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Investor Browder asks France to investigate Danske in Magnitsky case

FILE PHOTO: Businessman Bill Browder speaks after the coroner ruled that Russian businessman Alexander Perepilichnyy probably died of natural causes outside his home in 2012, after the inquest concluded at the Old Bailey, in London, Britain, December 19, 2018. REUTERS/Henry Nicholls

COPENHAGEN (Reuters) - Bill Browder, founder and CEO of investment fund Hermitage Capital Management, said on Thursday he had asked French authorities to investigate Danske Bank over alleged money laundering, rather than treating it as a witness.

Danske Bank (DANSKE.CO) is already under investigation by authorities in Denmark, Estonia, Britain and the United States over suspicious payments totaling 200 billion euros ($229 billion) made through its Estonian branch between 2007 and 2015.

A Paris court began investigating Danske Bank in October 2017 after Browder said he had provided details of the Danish lender's involvement in money laundering relating to a tax fraud which had been exposed by Sergei Magnitsky in Moscow, a lawyer who died in a Russian prison in 2009.

Browder, once the biggest foreign money manager in Russia who now campaigns to expose corruption, has lobbied the European Union to bring in a "Magnitsky Act", the law adopted in the United States which targets human rights offenders.

Danske Bank was initially placed under investigation by a Paris court in related to suspicions of money laundering concerning transactions at its Estonian branch between 2008 and 2011, but in January last year the court changed its status to that of "assisted witness," a Danske spokesman said.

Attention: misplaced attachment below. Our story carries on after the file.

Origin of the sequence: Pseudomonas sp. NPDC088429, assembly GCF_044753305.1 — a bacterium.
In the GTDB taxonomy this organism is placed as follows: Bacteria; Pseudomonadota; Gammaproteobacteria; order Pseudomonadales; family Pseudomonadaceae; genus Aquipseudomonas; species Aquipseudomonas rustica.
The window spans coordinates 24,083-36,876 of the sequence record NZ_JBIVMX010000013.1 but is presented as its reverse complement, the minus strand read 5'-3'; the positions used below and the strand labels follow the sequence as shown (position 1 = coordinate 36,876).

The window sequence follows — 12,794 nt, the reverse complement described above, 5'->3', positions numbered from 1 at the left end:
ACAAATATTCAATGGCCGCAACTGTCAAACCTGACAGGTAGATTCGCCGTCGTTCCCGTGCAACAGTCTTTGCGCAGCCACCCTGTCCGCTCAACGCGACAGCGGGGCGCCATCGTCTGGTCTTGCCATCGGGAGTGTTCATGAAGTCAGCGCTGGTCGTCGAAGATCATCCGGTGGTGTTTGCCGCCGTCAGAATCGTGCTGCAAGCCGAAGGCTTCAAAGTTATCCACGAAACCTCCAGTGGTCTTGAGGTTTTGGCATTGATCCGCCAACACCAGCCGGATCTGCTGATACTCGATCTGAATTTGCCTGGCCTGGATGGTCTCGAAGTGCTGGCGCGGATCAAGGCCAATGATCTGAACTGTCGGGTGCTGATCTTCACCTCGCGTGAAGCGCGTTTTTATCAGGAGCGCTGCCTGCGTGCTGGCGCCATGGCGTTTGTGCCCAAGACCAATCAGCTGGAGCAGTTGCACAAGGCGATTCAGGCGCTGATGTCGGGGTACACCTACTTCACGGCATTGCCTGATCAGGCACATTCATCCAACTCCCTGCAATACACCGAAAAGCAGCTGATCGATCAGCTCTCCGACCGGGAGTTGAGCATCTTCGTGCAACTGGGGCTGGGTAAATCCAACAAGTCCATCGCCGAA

"We do not believe that we have provided incorrect information to the French authorities," the Danske spokesman said in response to an allegation that it did so made by Browder during a press conference in Copenhagen on Thursday.

"On the contrary, it is clearly in our interest to obtain as accurate a picture of what happened in Estonia as possible," the spokesman said in a statement, adding that the bank has an ongoing dialogue with the French authorities.

Browder, who in September asked the U.S. Treasury to investigate Danske Bank and to undertake steps to consider designating it for special measures under the USA Patriot Act, said he expected the French authorities to take action.

"The indication is that they are going to act on it."

Reuters was not immediately able to contact the French national financial prosecutor about the case.

On Wednesday, Danske Bank and four former top executives were sued by a U.S. shareholder alleging it defrauded investors and inflated its share price by hiding and failing to stop the money laundering in Estonia.

Danske Bank said it was aware that a lawsuit has been filed in the United States.

"It is public knowledge that several U.S. law firms have indicated that similar lawsuits are on the way, so it does not come as a surprise to us," the spokesman said.

"We will consider the lawsuit and the further process in consultation with our legal counsel. At the present time, we have no further comments," he added.


(Reporting by Jacob Gronholt-Pedersen; additional reporting by Emmanuel Jarry in Paris; Editing by Alexander Smith)